Thursday , July 9 2020

Spring into Health with Seasonal Veggies and Exotic Spices

By Betsy Bruns

Father’s Day may have you thinking of summer grilling. As June bridges the final days of Spring with the Summer Solstice, we are featuring seasonal ingredients and an unusual spice that will play with your appetite and taste buds in surprising ways. In the Midwest, asparagus and peas are in season and can be purchased fresh from local growers and co-ops, as well as from your local grocer.

Asparagus is in full bounty from April to June and is a health-promoting food. Low in calories, rich in fiber, water and antioxidants, it nourishes your body and aids in weight loss. Asparagus is also a prebiotic, which helps to keep your microbiome healthy.

Peas are in season from June to August. While some might think them boring, they have a special benefit you might be delighted to know about. Peas, specifically their protein, have been shown to reduce the secretion of ghrelin, the hunger hormone. That means eating more peas just might make you feel fuller longer, which may translate to weight loss.

Kala namak, or black salt, has a sulfurous aroma and this exotic spice lends an eggy flavor to any dish, especially our egg-less egg salad. Black salt can be found in some health foods stores, Indian markets or online.


Image courtesy of

Saffron Risotto with Asparagus and Peas

Traditional risotto is laden with butter and cheese. This version is low in fat, but the creaminess and flavor remain.

8 ½ cups vegetable broth
1 large leek, white part only, thinly sliced
3 garlic cloves, minced
2 ½ cups Arborio rice
Kosher or sea salt (to taste)
Freshly ground black pepper (to taste)
Saffron threads (1 large pinch) or ¼ tsp saffron powder
½ cup white wine
½ pound asparagus, trimmed and cut into 2-inch lengths
1 cup green peas
½ cup fresh basil, chopped 

Heat one half cup broth in a large skillet or saucepan. Add the onion, leek and garlic and sauté for three minutes. Add the rice and sauté for five minutes. Keep stirring the rice as you sauté to keep it from sticking to the bottom of the pan. Season with salt and black pepper.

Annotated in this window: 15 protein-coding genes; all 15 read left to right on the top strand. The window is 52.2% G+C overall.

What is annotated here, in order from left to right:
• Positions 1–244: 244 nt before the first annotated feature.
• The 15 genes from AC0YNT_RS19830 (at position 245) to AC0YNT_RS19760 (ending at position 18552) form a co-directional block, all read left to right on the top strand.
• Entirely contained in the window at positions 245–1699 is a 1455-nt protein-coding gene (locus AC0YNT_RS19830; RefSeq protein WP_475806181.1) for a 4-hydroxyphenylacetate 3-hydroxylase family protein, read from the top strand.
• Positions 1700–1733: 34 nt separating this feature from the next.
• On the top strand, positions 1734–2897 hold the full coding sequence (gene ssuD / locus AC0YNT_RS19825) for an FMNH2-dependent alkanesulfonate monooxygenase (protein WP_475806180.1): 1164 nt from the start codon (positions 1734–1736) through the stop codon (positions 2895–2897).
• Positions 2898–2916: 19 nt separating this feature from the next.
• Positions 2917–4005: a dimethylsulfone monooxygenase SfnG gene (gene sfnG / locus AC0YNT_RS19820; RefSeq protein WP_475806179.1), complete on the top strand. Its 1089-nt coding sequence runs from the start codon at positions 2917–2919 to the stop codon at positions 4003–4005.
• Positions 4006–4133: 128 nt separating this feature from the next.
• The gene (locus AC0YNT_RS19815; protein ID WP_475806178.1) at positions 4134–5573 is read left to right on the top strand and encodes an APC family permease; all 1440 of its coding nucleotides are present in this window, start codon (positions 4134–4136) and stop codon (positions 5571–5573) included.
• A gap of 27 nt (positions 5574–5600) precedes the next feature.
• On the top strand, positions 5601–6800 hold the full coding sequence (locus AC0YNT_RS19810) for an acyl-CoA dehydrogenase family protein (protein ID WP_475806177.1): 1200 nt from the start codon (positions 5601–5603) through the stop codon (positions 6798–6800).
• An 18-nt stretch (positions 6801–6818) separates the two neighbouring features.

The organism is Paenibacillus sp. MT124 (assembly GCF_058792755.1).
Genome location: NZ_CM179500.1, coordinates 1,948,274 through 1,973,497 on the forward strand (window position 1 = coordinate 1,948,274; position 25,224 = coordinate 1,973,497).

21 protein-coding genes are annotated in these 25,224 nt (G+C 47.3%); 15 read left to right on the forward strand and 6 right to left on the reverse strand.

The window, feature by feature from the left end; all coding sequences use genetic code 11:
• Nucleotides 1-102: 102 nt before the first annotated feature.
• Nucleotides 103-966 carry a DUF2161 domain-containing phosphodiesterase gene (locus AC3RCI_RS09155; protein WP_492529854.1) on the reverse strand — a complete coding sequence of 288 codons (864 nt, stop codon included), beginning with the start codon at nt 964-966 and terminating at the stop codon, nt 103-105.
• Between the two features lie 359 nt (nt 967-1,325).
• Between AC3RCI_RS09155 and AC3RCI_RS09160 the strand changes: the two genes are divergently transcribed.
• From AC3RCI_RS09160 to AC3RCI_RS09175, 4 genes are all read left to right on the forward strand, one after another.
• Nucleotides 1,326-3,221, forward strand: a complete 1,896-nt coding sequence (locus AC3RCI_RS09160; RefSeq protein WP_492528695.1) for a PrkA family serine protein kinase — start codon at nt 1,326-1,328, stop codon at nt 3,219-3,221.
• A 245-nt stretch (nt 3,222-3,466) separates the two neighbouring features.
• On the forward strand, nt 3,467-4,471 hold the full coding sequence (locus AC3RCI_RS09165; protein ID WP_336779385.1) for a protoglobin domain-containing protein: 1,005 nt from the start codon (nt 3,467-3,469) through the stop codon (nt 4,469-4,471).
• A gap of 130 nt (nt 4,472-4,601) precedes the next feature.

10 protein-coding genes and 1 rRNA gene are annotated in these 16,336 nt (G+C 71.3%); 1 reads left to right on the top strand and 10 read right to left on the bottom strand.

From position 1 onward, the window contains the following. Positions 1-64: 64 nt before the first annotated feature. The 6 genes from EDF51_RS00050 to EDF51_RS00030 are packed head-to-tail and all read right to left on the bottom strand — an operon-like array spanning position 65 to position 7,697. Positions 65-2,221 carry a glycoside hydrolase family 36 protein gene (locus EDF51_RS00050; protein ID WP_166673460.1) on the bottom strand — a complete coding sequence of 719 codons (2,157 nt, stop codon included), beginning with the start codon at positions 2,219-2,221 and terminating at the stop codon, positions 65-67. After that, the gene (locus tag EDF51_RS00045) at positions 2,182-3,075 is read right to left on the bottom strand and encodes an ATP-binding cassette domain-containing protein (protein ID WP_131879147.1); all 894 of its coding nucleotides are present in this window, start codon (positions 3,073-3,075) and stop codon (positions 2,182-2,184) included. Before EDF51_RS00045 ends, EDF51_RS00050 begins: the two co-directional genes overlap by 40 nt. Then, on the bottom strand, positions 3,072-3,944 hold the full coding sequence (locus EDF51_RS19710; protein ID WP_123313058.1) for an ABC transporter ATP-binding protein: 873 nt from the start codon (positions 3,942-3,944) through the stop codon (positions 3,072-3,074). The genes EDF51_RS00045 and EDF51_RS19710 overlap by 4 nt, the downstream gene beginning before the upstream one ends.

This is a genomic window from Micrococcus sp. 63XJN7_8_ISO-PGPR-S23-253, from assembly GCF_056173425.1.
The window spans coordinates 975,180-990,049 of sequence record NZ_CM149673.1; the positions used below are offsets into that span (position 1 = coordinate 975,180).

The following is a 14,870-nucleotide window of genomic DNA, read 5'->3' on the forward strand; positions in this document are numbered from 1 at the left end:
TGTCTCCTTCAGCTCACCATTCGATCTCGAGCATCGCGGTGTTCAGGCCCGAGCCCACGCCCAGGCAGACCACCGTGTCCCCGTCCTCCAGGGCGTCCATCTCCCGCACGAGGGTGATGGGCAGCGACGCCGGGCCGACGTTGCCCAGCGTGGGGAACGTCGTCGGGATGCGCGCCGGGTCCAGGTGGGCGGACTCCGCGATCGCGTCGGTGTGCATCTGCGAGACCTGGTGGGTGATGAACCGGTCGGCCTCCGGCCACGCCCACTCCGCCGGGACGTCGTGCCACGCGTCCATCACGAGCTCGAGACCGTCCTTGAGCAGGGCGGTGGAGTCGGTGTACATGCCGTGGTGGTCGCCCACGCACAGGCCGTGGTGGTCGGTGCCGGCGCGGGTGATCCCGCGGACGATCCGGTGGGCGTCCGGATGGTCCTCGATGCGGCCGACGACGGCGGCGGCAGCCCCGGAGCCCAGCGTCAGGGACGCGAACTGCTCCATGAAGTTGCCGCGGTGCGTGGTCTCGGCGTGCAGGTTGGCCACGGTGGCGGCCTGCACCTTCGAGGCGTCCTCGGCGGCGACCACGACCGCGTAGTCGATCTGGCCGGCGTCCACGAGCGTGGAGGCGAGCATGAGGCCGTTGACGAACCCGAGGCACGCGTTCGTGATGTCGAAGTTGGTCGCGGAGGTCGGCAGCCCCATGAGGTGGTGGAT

Heat eight cups broth in a separate pot. Crumble in the saffron threads (or powder) and stir to dissolve. Some threads may remain undissolved, but that’s okay. Add the wine to the rice and cook until the rice absorbs the liquid. Add a ladle of broth to the rice and stir again until the liquid is absorbed. Stir in the asparagus, peas and basil. Keep adding hot broth a ladleful at a time to the rice until all the broth is gone and the rice is creamy. The entire process takes about 20 to 25 minutes.


Image by Betsy Bruns

Egg-less Salad

This dish is deliciously deceiving. It looks and tastes like egg salad without the eggs or saturated fat and cholesterol.

1 can chickpeas (1 ½ cups)
¼ cup diced onion, finely chopped, or to taste
3 tablespoons pickle relish
3 tablespoons low-fat dairy and egg-free mayonnaise
3 teaspoons yellow mustard
1 teaspoon kala namak(black salt), or to taste
¼ teaspoon turmeric
½ teaspoon garlic powder
½ cup green pea

Mash chickpeas with a fork or potato masher, leaving some chunkiness. Stir in onion, relish, mayonnaise substitute, mustard, black salt, turmeric and garlic powder. Fold in green peas and give a final stir. Check the seasonings and adjust according to your taste. Refrigerate for at least one hour. Serve over seasonal leafy greens, in a wrap with your choice of veggies or with toast points.


Recipe Sources

Saffron Risotto with Peas and Asparagus photo and recipe by Physicians Committee for Responsible Medicine (, The Get Healthy, Go Vegan Cookbook by Neal Barnard, recipe by Robyn Webb

Egg-less Salad recipe by Betsy Bruns


Betsy Bruns is a plant-based health coach, “Food for Life” instructor with the “Physicians Committee for Responsible Medicine” and EFT (Emotional Freedom Technique) tapping practitioner. When she isn’t making healing food taste like comfort food, or helping clients tap away stress and cravings with EFT, she’s cuddling her one-eared French bulldog, Van Gogh. Visit her at



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